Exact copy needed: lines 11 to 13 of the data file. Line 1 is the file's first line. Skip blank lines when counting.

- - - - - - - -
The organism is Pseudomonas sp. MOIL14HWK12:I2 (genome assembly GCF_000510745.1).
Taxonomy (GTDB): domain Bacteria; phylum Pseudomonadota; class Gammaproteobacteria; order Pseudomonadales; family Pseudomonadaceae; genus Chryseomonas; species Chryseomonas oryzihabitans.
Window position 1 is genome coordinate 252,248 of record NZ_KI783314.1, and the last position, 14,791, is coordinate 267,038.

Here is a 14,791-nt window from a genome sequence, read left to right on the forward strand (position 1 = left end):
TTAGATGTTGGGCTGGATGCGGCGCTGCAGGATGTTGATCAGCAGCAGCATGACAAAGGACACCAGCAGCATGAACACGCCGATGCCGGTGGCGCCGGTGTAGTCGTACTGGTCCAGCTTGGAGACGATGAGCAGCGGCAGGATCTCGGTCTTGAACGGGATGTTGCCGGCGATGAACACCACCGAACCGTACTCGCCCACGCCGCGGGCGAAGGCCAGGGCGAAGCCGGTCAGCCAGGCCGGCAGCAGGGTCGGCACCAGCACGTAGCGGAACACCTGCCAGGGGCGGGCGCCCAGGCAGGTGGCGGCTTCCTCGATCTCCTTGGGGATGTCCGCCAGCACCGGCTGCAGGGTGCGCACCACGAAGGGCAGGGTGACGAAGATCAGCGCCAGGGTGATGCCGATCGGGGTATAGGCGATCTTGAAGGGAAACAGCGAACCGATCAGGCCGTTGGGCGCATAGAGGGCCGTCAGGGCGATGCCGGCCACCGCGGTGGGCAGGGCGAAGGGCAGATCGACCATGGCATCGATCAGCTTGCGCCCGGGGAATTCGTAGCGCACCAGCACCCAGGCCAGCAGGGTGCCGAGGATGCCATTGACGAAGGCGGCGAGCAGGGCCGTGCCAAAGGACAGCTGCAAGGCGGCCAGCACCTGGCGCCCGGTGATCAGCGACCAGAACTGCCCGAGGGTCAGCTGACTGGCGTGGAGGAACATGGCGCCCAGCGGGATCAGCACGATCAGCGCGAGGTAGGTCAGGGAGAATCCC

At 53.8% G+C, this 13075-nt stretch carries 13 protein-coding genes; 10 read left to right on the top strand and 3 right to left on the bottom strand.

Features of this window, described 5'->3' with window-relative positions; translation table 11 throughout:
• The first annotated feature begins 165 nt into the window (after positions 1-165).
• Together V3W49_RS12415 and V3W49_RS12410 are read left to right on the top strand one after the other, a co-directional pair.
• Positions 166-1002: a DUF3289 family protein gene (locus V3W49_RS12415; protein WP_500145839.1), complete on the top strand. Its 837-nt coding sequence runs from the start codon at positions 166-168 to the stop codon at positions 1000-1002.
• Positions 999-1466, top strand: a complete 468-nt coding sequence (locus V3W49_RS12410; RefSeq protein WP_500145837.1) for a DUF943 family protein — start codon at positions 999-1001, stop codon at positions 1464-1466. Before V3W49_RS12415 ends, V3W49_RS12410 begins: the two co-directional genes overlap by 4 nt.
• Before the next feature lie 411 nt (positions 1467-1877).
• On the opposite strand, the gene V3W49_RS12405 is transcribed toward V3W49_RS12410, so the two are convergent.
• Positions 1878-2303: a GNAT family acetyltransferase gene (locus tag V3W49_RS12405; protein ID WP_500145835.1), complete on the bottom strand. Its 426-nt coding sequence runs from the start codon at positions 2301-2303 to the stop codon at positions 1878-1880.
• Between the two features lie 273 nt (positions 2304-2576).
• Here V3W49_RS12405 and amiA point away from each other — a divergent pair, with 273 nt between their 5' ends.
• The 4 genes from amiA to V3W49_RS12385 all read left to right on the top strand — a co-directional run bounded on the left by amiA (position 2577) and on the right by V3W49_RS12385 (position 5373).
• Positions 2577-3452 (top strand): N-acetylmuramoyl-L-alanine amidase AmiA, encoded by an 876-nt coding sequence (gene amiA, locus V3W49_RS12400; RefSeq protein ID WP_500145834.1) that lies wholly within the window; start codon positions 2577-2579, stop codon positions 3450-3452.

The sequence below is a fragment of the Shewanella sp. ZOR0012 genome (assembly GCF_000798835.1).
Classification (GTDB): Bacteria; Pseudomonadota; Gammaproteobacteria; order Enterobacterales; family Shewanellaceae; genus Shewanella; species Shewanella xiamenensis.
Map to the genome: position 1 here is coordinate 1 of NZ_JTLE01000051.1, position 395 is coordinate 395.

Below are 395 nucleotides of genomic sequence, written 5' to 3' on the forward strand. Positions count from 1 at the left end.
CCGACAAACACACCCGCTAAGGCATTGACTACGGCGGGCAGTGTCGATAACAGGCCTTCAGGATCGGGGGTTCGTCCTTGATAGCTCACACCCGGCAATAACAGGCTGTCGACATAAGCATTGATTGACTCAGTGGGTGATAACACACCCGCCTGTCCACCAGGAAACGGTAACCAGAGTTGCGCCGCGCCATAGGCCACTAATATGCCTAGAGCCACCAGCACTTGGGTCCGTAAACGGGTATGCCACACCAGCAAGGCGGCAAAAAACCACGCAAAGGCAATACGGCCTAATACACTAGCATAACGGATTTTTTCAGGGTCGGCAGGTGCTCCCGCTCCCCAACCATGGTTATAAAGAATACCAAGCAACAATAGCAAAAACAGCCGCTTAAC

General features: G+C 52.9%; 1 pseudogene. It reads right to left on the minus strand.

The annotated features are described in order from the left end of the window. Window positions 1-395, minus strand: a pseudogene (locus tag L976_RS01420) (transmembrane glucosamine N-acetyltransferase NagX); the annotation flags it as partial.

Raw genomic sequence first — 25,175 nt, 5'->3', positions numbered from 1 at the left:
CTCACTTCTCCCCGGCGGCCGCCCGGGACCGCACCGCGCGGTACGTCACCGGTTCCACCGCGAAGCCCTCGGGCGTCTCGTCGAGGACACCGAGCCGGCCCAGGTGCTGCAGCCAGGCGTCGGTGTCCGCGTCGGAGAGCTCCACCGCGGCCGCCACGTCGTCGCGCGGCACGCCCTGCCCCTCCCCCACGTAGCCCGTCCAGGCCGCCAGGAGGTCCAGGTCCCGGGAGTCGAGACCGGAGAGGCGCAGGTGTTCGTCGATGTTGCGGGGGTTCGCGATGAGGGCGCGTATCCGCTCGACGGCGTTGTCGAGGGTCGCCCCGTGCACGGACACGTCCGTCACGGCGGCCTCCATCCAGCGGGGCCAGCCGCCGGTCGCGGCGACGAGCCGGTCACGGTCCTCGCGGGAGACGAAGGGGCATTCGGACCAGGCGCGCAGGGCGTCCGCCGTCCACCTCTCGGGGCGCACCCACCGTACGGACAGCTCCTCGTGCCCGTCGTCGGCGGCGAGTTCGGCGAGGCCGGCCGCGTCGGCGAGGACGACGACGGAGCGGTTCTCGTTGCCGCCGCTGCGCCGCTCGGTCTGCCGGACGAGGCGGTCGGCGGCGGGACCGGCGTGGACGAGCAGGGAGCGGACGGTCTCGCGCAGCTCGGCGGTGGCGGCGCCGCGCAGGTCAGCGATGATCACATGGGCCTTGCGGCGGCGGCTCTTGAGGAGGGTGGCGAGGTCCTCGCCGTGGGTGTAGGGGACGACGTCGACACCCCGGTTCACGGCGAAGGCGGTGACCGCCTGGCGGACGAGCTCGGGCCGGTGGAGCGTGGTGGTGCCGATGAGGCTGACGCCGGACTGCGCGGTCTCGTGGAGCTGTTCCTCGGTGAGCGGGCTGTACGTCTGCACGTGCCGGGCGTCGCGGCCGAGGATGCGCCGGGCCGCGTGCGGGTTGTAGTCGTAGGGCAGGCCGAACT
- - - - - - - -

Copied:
• Positions 999-1466, top strand: a complete 468-nt coding sequence (locus V3W49_RS12410; RefSeq protein WP_500145837.1) for a DUF943 family protein — start codon at positions 999-1001, stop codon at positions 1464-1466. Before V3W49_RS12415 ends, V3W49_RS12410 begins: the two co-directional genes overlap by 4 nt.
• Before the next feature lie 411 nt (positions 1467-1877).
• On the opposite strand, the gene V3W49_RS12405 is transcribed toward V3W49_RS12410, so the two are convergent.